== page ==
KITAGAWA UTAMARO I, (1750S–1806), EDO PERIOD, 18TH CENTURY | O-KITA OF THE NANIWA-YA TEAHOUSE (NANIWA-YA O-KITA)
10,000 - 15,000 GBP
10,000 - 15,000 GBP
FROM A FRENCH COLLECTION FORMED IN THE 19TH CENTURY
KITAGAWA UTAMARO I (1750S–1806), EDO PERIOD, 18TH CENTURY
O-KITA OF THE NANIWA-YA TEAHOUSE (NANIWA-YA O-KITA)
woodblock print: ink and colour on paper, signed Utamaro hitsu, published by Tsutaya Jûzaburô (Kôshodô), censor's seal kiwame, circa 1793
36.5 x 23.7 cm., 14⅜ x 9⅛ in.
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Please note, Condition 11 of the Conditions of Business for Buyers (Online Only) is not applicable to this lot.
- Good impression.
- Colours faded.
- Mica backgrounds worn.
- Restoration left and right hand sides.
- Some wear to cartouche and signature.
The lot is sold in the condition it is in at the time of sale. The condition report is provided to assist you with assessing the condition of the lot and is for guidance only. Any reference to condition in the condition report for the lot does not amount to a full description of condition. The images of the lot form part of the condition report for the lot provided by Sotheby's. Certain images of the lot provided online may not accurately reflect the actual condition of the lot. In particular, the online images may represent colours and shades which are different to the lot's actual colour and shades. The condition report for the lot may make reference to particular imperfections of the lot but you should note that the lot may have other faults not expressly referred to in the condition report for the lot or shown in the online images of the lot. The condition report may not refer to all faults, restoration, alteration or adaptation because Sotheby's is not a professional conservator or restorer but rather the condition report is a statement of opinion genuinely held by Sotheby's. For that reason, Sotheby's condition report is not an alternative to taking your own professional advice regarding the condition of the lot.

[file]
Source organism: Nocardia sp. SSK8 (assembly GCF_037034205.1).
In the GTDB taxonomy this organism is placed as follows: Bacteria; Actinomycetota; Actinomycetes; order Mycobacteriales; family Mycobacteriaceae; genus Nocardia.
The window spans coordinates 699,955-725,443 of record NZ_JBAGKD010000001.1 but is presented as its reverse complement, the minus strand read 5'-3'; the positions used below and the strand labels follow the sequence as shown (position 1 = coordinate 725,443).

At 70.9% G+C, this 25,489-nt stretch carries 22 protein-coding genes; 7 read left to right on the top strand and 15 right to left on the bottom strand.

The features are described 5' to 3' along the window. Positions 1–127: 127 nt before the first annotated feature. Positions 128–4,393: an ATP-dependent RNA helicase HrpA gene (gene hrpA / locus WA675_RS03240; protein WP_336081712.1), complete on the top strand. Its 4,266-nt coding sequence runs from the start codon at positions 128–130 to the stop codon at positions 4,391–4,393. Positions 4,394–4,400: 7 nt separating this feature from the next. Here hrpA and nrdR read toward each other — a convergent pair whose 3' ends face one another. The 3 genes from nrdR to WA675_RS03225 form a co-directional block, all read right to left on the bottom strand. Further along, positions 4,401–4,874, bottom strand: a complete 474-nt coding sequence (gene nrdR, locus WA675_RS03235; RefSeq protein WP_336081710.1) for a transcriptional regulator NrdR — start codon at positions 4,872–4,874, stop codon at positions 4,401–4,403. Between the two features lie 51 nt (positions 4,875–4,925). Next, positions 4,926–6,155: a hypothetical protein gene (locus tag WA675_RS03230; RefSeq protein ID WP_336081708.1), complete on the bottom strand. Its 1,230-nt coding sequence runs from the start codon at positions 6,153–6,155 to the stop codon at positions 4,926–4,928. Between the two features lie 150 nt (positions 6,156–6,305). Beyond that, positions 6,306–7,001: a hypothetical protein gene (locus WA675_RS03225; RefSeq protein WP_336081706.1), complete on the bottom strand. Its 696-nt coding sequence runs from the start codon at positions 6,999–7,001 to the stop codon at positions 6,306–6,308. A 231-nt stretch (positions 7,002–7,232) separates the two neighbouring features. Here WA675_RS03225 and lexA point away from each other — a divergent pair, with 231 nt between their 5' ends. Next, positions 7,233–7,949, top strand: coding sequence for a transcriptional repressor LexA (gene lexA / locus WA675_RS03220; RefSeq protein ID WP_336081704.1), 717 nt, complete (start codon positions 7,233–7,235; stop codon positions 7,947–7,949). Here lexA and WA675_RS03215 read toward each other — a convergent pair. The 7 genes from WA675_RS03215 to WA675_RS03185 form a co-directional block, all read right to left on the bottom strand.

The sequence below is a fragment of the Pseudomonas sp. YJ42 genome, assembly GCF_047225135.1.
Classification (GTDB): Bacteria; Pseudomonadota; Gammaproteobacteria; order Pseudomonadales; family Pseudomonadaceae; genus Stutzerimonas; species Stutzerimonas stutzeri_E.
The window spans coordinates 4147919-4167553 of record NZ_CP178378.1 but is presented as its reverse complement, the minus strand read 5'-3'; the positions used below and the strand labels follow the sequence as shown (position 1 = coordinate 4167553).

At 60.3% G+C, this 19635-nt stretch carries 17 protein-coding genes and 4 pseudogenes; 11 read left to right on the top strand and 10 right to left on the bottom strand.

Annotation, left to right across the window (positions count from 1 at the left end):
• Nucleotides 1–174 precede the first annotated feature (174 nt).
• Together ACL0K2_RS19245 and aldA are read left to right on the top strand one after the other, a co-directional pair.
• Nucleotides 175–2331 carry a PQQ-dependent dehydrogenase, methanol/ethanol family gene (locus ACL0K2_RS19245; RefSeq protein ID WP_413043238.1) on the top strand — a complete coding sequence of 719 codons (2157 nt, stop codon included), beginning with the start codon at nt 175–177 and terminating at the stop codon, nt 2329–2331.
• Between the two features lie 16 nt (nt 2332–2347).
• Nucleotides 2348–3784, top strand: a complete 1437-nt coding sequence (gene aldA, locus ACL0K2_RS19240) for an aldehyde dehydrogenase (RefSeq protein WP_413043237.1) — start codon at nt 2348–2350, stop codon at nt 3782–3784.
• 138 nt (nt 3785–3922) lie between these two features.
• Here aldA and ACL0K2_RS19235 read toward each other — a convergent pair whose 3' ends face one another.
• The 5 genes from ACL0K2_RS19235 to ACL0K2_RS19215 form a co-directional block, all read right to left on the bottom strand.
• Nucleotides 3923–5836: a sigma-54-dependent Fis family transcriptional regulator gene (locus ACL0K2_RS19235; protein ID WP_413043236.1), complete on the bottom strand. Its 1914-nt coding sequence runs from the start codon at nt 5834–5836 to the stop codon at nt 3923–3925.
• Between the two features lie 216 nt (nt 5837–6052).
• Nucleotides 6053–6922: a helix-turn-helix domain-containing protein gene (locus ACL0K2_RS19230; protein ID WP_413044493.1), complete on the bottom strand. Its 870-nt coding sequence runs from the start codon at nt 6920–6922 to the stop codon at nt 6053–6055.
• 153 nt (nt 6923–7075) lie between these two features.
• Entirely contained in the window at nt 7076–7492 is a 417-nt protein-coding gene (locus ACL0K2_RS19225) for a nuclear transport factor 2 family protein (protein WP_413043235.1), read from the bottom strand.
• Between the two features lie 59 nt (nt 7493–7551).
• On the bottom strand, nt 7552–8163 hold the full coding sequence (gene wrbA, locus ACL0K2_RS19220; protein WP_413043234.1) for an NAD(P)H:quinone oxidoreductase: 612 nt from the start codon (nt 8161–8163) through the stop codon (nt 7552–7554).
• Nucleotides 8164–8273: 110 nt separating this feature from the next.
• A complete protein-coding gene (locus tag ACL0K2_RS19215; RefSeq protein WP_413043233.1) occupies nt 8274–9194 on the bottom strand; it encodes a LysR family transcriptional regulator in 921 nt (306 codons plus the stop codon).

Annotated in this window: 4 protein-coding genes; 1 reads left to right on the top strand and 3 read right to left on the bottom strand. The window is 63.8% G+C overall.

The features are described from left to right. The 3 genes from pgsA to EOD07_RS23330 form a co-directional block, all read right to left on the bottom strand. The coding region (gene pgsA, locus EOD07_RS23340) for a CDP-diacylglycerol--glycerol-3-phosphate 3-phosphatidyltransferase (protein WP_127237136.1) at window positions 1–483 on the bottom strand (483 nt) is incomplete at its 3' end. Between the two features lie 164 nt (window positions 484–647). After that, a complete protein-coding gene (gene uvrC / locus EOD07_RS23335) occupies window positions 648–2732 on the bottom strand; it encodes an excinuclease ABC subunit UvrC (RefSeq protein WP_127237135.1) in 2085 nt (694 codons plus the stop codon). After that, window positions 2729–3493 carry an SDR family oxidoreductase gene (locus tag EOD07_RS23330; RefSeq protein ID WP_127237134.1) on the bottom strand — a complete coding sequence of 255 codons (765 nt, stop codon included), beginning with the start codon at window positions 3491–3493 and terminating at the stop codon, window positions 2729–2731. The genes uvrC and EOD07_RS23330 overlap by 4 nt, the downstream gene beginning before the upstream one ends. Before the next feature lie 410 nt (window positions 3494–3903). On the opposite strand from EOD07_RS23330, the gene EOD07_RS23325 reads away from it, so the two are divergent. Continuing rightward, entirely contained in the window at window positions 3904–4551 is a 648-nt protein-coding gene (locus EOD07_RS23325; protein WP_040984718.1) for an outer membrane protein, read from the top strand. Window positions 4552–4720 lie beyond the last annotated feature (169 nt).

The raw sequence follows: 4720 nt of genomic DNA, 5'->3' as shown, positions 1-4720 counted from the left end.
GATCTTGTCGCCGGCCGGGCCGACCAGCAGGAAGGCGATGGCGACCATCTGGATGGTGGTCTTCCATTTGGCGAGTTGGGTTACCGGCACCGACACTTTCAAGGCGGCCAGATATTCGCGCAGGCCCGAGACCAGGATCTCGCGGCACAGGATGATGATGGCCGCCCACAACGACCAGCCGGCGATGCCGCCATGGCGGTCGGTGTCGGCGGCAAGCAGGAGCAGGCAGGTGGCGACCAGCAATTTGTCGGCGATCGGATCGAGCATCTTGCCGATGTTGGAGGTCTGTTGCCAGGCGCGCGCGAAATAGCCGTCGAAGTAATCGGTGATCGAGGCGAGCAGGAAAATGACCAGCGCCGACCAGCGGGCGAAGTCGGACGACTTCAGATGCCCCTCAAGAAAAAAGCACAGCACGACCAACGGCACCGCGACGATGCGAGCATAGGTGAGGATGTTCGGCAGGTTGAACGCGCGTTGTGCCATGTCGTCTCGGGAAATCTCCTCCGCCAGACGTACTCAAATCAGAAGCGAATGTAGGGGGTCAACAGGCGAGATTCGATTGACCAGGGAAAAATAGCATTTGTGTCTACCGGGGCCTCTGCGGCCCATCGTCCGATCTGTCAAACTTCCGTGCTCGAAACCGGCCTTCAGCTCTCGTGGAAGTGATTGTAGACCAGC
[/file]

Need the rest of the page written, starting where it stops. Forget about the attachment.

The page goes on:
O-kita, one of the three famed Edo "Beauties" of the late eighteenth century, was a waitress in the Naniwa-ya teahouse near Asakusa Temple in the city of Edo (present Tokyo).
Utamaro also included a cartouche in the shape of a poem card in the upper left portion of the print with a poem by Katsura-no-Mayuzumi that further confirms the allure of O-kita: Naniwaya no naniou yado wa yukikai ni ashi no ukaranu hito mo arajina.
[There is no passerby who does not feel his feet light, passing in front of the famous house called Naniwaya.]
The same print is in numerous museum collections including the Museum of Fine Arts, Boston, accession no. 11.14243, the Metropolitan Museum of Art, accession no. JP1668 & JP2734, and the British Museum, accession no. 1926,0410,0.41.